The US Department of Commerce has not itself banned contact between these companies and Huawei. Following its May 16 blacklisting, barring Huawei from doing business with US companies without government approval, the agency subsequently authorised US companies to interact with Huawei in standards bodies until August 2019 “as necessary for the development of 5G standards”. The Commerce Department reiterated its position on Friday when questioned by Reuters.

Despite this government-level latitude, some major US and overseas technology companies have taken it upon themselves to deter their employees from direct interaction with Huawei, the sources confirmed, as the companies strive to avoid any potential clash with the Trump administration.

Intel and Qualcomm confirmed that they have provided compliance instructions to employees, but declined to comment on them further.

A spokesman for InterDigital said it has provided guidance to engineers to ensure the company is in compliance with US regulations.

An official with LG Uplus said the company is “voluntarily refraining from interacting with Huawei workers, other than meeting for network equipment installation or maintenance issues.” No formal policy is in place, LG Uplus said.

These new inhibitions on professional relationships and conversations could handicap the rollout of 5G. 5G is the latest generation of mobile network technology, which follows 4G. 5G uses shorter-range, higher-frequency millimetre waves to transmit information at speeds up to 100 times faster than 4G. The new standard is expected to be used to transmit high volumes of data between connected devices such as driverless cars and other IoT devices, as well as increasing speeds for mobile devices.

Last week, at a 5G standards meeting in Newport Beach, California, participants privately expressed their alarm to Reuters that the long-standing cooperation amongst engineers worldwide – which has always been necessary for phones and networks to connect globally – could fall victim to what one participant described as a “tech war” between the United States and China.

A representative of a European company that has instituted rules against interaction with Huawei described people involved in 5G development as “shaken”. “This could push everyone to their own corners and we need cooperation to get to 5G. It should be a global market,” the person, who wished to remain anonymous, said.

Huawei is increasingly being viewed as a central figure in the trade war between the US and China. The US alleges that so-called ‘back doors’ in Huawei equipment could be used by China to spy on crucial US networks – particularly the country’s nascent 5G network – despite the US itself having widely used Huawei equipment in government locations for years prior to 2018. Huawei has consistently denied that it could be compromised by the Chinese government, military or intelligence services.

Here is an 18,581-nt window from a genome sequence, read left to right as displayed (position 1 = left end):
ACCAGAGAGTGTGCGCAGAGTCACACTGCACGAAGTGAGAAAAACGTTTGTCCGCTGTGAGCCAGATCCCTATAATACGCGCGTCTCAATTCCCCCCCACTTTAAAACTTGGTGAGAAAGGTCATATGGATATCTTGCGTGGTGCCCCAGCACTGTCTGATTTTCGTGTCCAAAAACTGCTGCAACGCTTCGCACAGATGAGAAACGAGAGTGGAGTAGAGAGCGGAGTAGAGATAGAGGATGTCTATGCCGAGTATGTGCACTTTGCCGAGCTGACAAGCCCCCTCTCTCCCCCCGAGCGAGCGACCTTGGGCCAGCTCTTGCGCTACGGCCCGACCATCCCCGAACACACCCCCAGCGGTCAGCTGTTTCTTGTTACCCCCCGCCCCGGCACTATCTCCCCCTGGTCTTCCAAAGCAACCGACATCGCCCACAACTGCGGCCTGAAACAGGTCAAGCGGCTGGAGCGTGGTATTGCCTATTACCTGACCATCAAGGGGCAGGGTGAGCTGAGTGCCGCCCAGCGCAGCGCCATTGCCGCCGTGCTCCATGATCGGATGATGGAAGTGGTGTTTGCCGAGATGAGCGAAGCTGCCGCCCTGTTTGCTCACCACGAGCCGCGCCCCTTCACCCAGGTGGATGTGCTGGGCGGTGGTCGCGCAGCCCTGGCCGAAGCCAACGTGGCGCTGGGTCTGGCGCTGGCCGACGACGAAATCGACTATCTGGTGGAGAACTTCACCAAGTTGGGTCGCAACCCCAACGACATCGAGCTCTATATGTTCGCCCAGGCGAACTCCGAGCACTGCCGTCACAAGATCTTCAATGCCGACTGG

Historically, China, the US and European companies have failed to agree on standards for Wi-Fi, cellular networks and other technologies. It was hoped that closer agreement and cooperation would come together for 5G , but the continuing tension between Beijing and Washington seems likely to damn any such aspirations.

Huawei remains a major influence at global organisations responsible for agreeing upon technical specifications for networks. It is also one of the world’s biggest manufacturers of the hardware necessary for the vital parts of networks, such as routers and switches, as well as consumer devices that run on the networks, such as smartphones and tablets. Huawei will thus need to be allowed a seat at the standards-setting table, as 5G networks spread, regardless of any political situation.

The rollout of 5G has already begun in some countries. In the UK, EE launched its 5G network to the public in six UK cities at the end of May, ahead of a wider rollout across the country. EE launched its 5G network for public use in some parts of London, Birmingham, Manchester, Cardiff, Belfast and Edinburgh. It plans to follow this soft launch with 1,500 sites by the end of the year, including the busiest parts of Liverpool, Newcastle, Bristol, Glasgow, Coventry, Hull, Sheffield, Nottingham and Leicester. While rolling out 5G, it will also convert 500 3G mobile towers to output 4G signals to help boost speeds in more rural areas.

In May 2019, culture secretary Jeremy Wright said the UK Government is still making up its mind as to whether to allow Huawei to make parts of the UK’s nascent 5G networks. For its part, Huawei has said it is willing to sign a ‘no spying’ agreement with countries including the UK in order to ease concerns about its technology, as confirmed by company chairman Dr Liang Hua during his recent visit to the UK.

The US blacklisting of Huawei has affected companies of all sizes, including those based outside the US but which have a significant technological involvement in the US, such as UK-based ARM. In the US, Google has been pulled into the heart of the conflict, announcing that Huawei (and any of its sub-brands) would not be able to use forthcoming versions of the Android mobile OS. This seismic industry tremor has largely overshadowed recent Huawei product launches, such as the recent UK launch of the latest handsets by Huawei sub-brand Honor. The company pointedly made no reference to the Android issue at the launch event.

China successfully launches its first sea-based rocket

June 5th, 2019 no comment